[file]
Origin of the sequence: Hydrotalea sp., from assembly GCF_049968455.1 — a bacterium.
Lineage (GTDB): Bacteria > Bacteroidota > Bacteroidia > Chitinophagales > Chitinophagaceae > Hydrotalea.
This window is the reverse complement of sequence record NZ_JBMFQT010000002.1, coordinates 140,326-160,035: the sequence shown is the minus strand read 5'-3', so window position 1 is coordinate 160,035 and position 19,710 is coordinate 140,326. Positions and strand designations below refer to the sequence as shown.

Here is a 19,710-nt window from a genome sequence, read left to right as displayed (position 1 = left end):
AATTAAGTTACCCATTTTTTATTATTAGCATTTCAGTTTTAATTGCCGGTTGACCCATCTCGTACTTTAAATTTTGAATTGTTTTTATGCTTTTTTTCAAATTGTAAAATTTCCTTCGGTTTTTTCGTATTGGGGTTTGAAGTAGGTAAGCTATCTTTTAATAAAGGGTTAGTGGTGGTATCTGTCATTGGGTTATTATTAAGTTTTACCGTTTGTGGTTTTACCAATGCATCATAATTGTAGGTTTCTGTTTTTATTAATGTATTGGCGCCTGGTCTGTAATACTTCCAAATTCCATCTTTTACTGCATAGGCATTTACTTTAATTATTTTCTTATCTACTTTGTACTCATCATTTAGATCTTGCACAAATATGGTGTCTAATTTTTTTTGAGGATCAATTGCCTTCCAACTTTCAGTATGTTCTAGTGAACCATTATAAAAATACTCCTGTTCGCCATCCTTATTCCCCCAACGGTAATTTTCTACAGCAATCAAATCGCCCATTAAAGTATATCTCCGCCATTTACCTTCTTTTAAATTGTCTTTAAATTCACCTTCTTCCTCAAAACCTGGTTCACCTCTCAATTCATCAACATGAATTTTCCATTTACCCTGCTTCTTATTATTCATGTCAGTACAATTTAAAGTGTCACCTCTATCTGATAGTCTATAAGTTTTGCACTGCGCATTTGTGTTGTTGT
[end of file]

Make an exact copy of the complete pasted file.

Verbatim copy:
Origin of the sequence: Hydrotalea sp., from assembly GCF_049968455.1 — a bacterium.
Lineage (GTDB): Bacteria > Bacteroidota > Bacteroidia > Chitinophagales > Chitinophagaceae > Hydrotalea.
This window is the reverse complement of sequence record NZ_JBMFQT010000002.1, coordinates 140,326-160,035: the sequence shown is the minus strand read 5'-3', so window position 1 is coordinate 160,035 and position 19,710 is coordinate 140,326. Positions and strand designations below refer to the sequence as shown.

Here is a 19,710-nt window from a genome sequence, read left to right as displayed (position 1 = left end):
AATTAAGTTACCCATTTTTTATTATTAGCATTTCAGTTTTAATTGCCGGTTGACCCATCTCGTACTTTAAATTTTGAATTGTTTTTATGCTTTTTTTCAAATTGTAAAATTTCCTTCGGTTTTTTCGTATTGGGGTTTGAAGTAGGTAAGCTATCTTTTAATAAAGGGTTAGTGGTGGTATCTGTCATTGGGTTATTATTAAGTTTTACCGTTTGTGGTTTTACCAATGCATCATAATTGTAGGTTTCTGTTTTTATTAATGTATTGGCGCCTGGTCTGTAATACTTCCAAATTCCATCTTTTACTGCATAGGCATTTACTTTAATTATTTTCTTATCTACTTTGTACTCATCATTTAGATCTTGCACAAATATGGTGTCTAATTTTTTTTGAGGATCAATTGCCTTCCAACTTTCAGTATGTTCTAGTGAACCATTATAAAAATACTCCTGTTCGCCATCCTTATTCCCCCAACGGTAATTTTCTACAGCAATCAAATCGCCCATTAAAGTATATCTCCGCCATTTACCTTCTTTTAAATTGTCTTTAAATTCACCTTCTTCCTCAAAACCTGGTTCACCTCTCAATTCATCAACATGAATTTTCCATTTACCCTGCTTCTTATTATTCATGTCAGTACAATTTAAAGTGTCACCTCTATCTGATAGTCTATAAGTTTTGCACTGCGCATTTGTGTTGTTGT